Post-Communist Mafia State: The Case of Hungary
Central European University Press, 1 mar. 2016 - 336 pagini
Having won a two-third majority in Parliament at the 2010 elections, the Hungarian political party Fidesz removed many of the institutional obstacles of exerting power. Just like the party, the state itself was placed under the control of a single individual, who since then has applied the techniques used within his party to enforce submission and obedience onto society as a whole. In a new approach the author characterizes the system as the ?organized over-world?, the ?state employing mafia methods? and the ?adopted political family', applying these categories not as metaphors but elements of a coherent conceptual framework.
The actions of the post-communist mafia state model are closely aligned with the interests of power and wealth concentrated in the hands of a small group of insiders. While the traditional mafia channeled wealth and economic players into its spheres of influence by means of direct coercion, the mafia state does the same by means of parliamentary legislation, legal prosecution, tax authority, police forces and secret service. The innovative conceptual framework of the book is important and timely not only for Hungary, but also for other post-communist countries subjected to autocratic rules.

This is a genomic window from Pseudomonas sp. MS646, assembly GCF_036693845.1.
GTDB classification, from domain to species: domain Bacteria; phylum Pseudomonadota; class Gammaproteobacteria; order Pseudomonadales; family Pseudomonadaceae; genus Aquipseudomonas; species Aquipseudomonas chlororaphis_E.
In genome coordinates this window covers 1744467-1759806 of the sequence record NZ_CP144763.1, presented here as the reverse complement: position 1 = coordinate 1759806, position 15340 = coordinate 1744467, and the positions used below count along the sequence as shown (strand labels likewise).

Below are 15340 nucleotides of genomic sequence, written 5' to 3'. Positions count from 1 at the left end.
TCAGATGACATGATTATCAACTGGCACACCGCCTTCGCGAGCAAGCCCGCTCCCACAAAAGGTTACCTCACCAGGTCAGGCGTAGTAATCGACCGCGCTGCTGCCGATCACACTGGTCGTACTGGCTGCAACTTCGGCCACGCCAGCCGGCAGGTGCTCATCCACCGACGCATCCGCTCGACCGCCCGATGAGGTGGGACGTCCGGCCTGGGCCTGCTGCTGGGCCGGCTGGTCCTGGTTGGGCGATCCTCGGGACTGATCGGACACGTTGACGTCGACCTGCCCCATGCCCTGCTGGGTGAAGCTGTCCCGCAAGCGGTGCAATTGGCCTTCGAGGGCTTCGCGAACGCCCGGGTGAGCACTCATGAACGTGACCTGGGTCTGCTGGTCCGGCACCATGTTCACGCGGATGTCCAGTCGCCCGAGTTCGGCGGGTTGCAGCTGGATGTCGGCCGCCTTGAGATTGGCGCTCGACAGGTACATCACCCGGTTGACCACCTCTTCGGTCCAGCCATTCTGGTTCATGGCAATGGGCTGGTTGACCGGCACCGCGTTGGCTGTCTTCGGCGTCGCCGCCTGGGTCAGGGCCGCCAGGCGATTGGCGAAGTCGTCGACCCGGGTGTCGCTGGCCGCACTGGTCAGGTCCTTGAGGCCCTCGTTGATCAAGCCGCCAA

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... significant resources attempting to achieve their objectives by creating a nondemocratic regime or by seceding from the state. Attitudinally, a democratic regime is consolidated when a strong majority Foreword by Kim Lane Scheppele.
Attitudinally, a democratic regime is consolidated when a strong majority of public opinion, even in the midst of major economic problems and deep dissatisfaction with incumbents, holds the belief that democratic procedures and ...
Before Viktor Orbán and his Fidesz political party came to power in 2010 with a constitution-making majority, Hungary's public and private spheres were crisscrossed with conflicts of interest, were shadowed by behind-the-scenes deals ...
In 2010, this situation abruptly ended when Orbán's constitutional majority allowed him to rewrite all of the rules in an aggressively anti-liberal direction. With his new powers, he cut all of his cross-party partners-in-corruption out ...
With Fidesz's constitutional majority, the party could—and did—change the constitution at will. Twelve amendments of the inherited constitution preceded the rapid enactment of the new Fidesz constitution in 2011.
Ce spun oamenii - Scrie o recenzie
from the functional disorders of democracy to a critique of the system
4 Definition of the postcommunist mafia state
a subtype of autocratic regimes
6 The legitimacy deficit faced by the mafia state and the means to overcome it
the ideological arsenal
8 The Criminal State
9 Pyramid schemesthe limits of the mafia state
List of accompanying studies
Index of Names